For example, colleges sometimes host conferences where you can submit your scholarly paper to present at the conference. The conference is an opportunity for high school and undergraduate students to present research on a variety of topics, including politics, civil rights, political extremism, educational opportunity and economic development, political communication, human geographies and world politics.
TAKE COLLEGE CLASSES: There are amazing classes available at top colleges in their precollege programs. You can study The Physics of Stars: Their Structure and Evolution or learn about Ancient Mummies and New Technologies at U Chicago. Georgetown University holds a Leadership Institute for high school students each summer. This program is designed to encourage future leaders through a series of courses and hands-on experiences. Students spend time exploring ethics and decision-making skills. They also participate in a ropes course, visit nearby government agencies and the Capitol Hill offices and tour area museums. There are dozens of such programs all over the country. But, you don’t have to go away to an expensive college program — you can take a local community college course if it’s in your area of academic interest. The Common Application asks if you have taken a course for college credit; so use summers to do so and to build up your level of academic expertise.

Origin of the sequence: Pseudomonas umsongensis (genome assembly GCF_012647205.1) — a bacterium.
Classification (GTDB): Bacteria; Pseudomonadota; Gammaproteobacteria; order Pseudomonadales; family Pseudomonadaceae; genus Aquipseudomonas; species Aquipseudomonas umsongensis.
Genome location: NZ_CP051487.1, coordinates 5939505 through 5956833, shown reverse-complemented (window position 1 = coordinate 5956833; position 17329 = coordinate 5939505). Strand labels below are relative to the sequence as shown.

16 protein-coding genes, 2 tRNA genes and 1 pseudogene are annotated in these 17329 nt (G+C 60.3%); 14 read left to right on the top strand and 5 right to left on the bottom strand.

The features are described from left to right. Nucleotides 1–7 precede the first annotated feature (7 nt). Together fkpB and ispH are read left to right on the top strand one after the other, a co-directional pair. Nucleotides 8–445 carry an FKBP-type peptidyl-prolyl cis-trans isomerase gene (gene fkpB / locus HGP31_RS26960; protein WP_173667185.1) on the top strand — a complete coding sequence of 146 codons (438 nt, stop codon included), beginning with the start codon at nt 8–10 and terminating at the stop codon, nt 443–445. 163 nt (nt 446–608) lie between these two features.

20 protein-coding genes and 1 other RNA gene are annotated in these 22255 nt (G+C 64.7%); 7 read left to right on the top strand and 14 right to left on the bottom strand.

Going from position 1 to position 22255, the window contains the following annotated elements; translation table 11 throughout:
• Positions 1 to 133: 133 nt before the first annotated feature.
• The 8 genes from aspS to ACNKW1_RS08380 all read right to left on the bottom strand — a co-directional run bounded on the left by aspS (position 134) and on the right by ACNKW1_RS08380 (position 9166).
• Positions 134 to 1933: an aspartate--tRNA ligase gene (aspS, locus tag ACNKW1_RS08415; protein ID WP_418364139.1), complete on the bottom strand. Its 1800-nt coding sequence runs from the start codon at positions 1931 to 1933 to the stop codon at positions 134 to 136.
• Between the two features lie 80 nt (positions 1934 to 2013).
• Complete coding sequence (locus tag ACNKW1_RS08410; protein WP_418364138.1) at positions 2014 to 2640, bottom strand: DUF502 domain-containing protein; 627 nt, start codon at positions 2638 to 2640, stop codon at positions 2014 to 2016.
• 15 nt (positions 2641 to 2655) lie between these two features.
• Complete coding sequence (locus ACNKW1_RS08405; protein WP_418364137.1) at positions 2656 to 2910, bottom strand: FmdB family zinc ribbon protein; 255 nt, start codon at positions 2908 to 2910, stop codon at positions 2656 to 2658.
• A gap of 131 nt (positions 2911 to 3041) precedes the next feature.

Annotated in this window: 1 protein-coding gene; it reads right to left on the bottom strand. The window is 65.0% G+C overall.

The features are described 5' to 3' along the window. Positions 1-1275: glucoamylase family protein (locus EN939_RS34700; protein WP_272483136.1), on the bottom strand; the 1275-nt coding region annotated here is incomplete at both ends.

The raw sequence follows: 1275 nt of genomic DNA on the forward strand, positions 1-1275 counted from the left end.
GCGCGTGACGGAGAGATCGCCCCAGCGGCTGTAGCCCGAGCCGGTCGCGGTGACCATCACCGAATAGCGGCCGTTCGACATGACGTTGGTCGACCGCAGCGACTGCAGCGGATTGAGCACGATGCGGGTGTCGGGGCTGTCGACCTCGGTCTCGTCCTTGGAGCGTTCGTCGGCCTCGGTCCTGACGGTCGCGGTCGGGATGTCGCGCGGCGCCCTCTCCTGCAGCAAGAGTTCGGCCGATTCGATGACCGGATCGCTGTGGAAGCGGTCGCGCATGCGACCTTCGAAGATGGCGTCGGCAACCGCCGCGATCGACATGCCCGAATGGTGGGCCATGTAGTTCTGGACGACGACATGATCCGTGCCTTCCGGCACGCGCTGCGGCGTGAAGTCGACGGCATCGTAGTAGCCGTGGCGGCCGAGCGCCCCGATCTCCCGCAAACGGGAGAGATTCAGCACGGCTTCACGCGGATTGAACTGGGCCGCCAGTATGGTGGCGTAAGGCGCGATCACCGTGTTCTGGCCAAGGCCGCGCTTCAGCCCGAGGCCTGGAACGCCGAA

TAKE ONLINE CLASSES: Once again, colleges want to see that you are truly and deeply interested in something. It can be anything from “Black Holes” to “Programming in Python” to “Positive Psychology.” There are many ways to find these classes; one of the best is at Class Central.
COLLEGE APP ESSAY: If you are a junior, our goal is to finish the Common App Essay and your common application (including the Resume section) before fall of senior year. (That frees us up to work on the rest of your supplemental essays in early Fall).
READ: If you are interested in history, create a reading list around a specific time period or event of interest. Are you a novel lover? How about reading the Harvard Classics? They are free online so… no excuses. Love Economics? Read “Freakonomics.” Fascinated by Science? Read anything by Neil deGrasse Tyson. Your colleges will almost definitely ask you about books—either in their essay questions or in your interviews.